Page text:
— story by Clifford Fewel
In the olden days of the 1980s, the Stuart Rowlands PR agency would mail me paper press releases and black-and-white glossies in shiny folders. Often, while cranking away on my next Motorwise section for the late, pretty great Sacramento Union, my desk phone would ring and it would be Stuart Rowlands on the line.
“Just following up on that Honda press kit we sent,” the ever affable Rowlands would say, and he always had a question or three about what car I was driving, how my girls were doing, and if the Sacramento heat made me miss my old auto beat at the Oakland Tribune. In short, Stuart was a sincerely good people person. I felt good after speaking with him, and I would always find use for his tight, newsy press releases and those glossy photos.
Thirty years later the game has changed. I get regular email press releases from SRPR about successful ventures such as motorsports-focused MavTV and the once tiny, now giant Lucas Oil Co. with its lineup of lubricant additives and high-performance products for racing, commercial, consumer and industrial/agricultural applications.
The email I got from Stuart on July 5th was about a movie premiere. Huh?
It seems that Lucas Oil founders Forrest and Charlotte Lucas have strong feelings about people with strong feelings. Now multi-millionaires with many passions and causes, the Lucases founded a group called Protect the Harvest that is pro-hunter and pro-carnivore and stridently opposed to those who frame such activities as cruelty to animals. They have no love for the Humane Society of the United States, for example, for reasons they share on their website.
What I like about the Lucases in this regard is they don’t just rant and rave. They sponsor a $150 million movie featuring actors we know and love to tell a story to illustrate their own point as well as a larger, healthier one. “The Wrong Side of Right,” the film about which Stuart Rowlands emailed me, had its premier at the (former Sid Grauman’s) TCL Chinese 6 Theaters in Hollywood last week.
I was invited, but could not go. So I have made use of conversations with a couple of the principals and have used a superb electronic press kit to tell this unusual tale of an atypical film produced by improbable allies against a tide of explosive summer blockbusters that may have catering budgets larger than TWSOR‘s entire cost of production.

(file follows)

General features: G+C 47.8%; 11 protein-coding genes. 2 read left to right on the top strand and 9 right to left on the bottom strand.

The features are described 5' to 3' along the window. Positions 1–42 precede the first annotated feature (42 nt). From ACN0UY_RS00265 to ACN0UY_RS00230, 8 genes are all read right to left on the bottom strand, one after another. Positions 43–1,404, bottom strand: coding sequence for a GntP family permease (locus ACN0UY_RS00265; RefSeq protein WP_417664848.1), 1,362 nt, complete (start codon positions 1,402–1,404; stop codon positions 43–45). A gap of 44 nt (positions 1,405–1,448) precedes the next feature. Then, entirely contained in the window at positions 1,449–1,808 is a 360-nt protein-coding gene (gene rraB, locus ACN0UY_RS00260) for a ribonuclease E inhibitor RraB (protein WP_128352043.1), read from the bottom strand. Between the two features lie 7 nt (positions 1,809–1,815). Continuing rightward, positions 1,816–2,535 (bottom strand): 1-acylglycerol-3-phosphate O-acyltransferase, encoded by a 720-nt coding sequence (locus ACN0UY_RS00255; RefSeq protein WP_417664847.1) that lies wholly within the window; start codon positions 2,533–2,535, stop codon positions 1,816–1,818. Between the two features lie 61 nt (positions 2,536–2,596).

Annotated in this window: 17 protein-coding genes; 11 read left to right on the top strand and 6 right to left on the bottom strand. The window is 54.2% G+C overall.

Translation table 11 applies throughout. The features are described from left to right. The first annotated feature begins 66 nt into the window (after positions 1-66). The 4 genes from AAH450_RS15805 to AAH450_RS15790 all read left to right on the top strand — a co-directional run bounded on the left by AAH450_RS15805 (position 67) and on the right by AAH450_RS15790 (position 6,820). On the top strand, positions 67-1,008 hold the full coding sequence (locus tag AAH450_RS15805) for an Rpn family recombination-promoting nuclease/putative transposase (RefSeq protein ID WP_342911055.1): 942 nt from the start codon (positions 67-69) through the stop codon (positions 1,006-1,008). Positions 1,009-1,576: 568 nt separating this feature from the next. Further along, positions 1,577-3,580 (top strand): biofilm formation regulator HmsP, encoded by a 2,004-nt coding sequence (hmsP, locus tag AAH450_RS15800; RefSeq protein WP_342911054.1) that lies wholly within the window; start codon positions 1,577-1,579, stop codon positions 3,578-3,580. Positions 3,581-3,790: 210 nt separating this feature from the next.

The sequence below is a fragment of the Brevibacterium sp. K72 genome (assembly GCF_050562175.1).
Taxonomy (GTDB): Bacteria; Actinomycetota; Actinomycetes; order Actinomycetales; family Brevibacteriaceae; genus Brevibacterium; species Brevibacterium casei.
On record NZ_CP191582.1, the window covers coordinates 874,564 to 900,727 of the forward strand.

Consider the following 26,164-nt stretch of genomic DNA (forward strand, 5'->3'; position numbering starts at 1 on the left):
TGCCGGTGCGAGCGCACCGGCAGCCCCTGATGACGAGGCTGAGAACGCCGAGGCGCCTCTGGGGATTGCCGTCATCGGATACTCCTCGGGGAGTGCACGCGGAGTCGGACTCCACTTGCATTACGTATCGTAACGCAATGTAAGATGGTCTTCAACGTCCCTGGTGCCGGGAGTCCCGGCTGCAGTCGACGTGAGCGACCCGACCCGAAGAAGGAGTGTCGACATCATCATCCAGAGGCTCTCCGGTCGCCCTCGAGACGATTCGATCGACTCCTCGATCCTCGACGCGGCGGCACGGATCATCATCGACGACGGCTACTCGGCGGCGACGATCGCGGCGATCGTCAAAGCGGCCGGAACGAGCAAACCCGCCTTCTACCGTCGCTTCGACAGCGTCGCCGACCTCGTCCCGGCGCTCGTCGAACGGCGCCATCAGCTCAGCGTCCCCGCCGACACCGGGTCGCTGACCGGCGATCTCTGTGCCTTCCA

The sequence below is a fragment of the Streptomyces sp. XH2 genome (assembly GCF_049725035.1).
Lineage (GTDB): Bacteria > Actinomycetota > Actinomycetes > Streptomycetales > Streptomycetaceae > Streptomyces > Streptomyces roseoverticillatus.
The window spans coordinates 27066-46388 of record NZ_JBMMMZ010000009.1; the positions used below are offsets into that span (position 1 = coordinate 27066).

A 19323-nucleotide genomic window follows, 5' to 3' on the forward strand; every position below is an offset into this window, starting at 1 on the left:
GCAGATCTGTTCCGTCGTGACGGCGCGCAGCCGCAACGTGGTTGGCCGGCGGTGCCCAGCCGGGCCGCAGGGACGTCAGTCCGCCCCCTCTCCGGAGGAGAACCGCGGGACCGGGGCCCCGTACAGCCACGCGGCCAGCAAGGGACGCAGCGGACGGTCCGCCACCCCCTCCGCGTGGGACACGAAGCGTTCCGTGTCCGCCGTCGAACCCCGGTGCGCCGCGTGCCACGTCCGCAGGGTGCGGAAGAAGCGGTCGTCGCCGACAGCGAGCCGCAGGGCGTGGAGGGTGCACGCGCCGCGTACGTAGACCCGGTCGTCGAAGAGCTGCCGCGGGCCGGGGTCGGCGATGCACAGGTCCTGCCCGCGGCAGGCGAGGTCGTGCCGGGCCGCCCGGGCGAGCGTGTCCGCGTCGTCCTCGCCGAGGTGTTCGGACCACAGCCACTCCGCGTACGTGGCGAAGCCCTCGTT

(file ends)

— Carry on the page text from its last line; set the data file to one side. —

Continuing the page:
The story revolves around a young woman (Allison Paige) hired by a humane society-type organization to infiltrate and expose large-scale hunting dog breeders who may not take proper care of their animals. Along the way she grows fond of the family on whom she spies (James Remar, Lea Thompson, and Jayson Blair), and they her. When she doesn’t find the abuse she came to expose, the pressure builds from her employer.
What happens next remains to be seen. As I said, I couldn’t attend the premier and it’s not yet in theaters. The trailer is superb. What kept my interest beyond its unusual financier and my automotive connection were the comments made by cast members and others after the screening.
“Animals have a huge place in my heart,” said Allison Paige (undercover intern Sara Gold). “I love the message. My dad in the movie says not everything is black and white, and it’s so true. With so many topics in life there are people on this soap box over here and on this soap box over here, and sometimes in the middle is OK. The common goal gets pushed down because people want to be right and people want (others) to be wrong. I learned a lot about the grey area in between, and being in that grey area is OK. “It kind of got me hooked after Ali opened my eyes about the whole thing.”
The Ali to whom she refers is Ali Afshar, executive producer, who first met Forrest Lucas as a National Hot Rod Association champion drag racer. Afshar is also an actor and car collector who counts Aston Martins and COPO Camaros among his favorites. When I dialed the PR phone number listed on the invitation, I expected to speak to a low-level functionary who might see if I could maybe wrangle a press credential for the event. Instead, it was Afshar himself who handled press inquiries. “I like to know who’s going to be there,” he told me.
Much like Paige, I was hooked by Ali’s infectious enthusiasm. We talked about the mint condition 1955 Chevy pickup featured in the film, and about Afshar’s recent hot laps in his new COPO Camaro around the Sears Point Raceway road course in Sonoma, where I took my daughter when I would cover races.
Ali is a renaissance man of many pursuits. Reared in Petaluma, where the movie was filmed, he recently started ESX Entertainment with Lucas, and plans to produce five or six movies a year. After a few minutes on the phone he made me feel like a friend.
The moral of this story is to be careful about whitewashing an entire population, for example, “Hollywood” or “big business,” with words designed to criticize and minimize. When standing on one’s own soap box, be aware that the person or people you seek to demonize just may turn out to be the help you need when broken down, stranded, on a rainy highway. You just never know.
We are made to get along. We’re all Americans, and those who aren’t bear an uncanny resemblance to our forebears who, in most cases, weren’t Americans, either.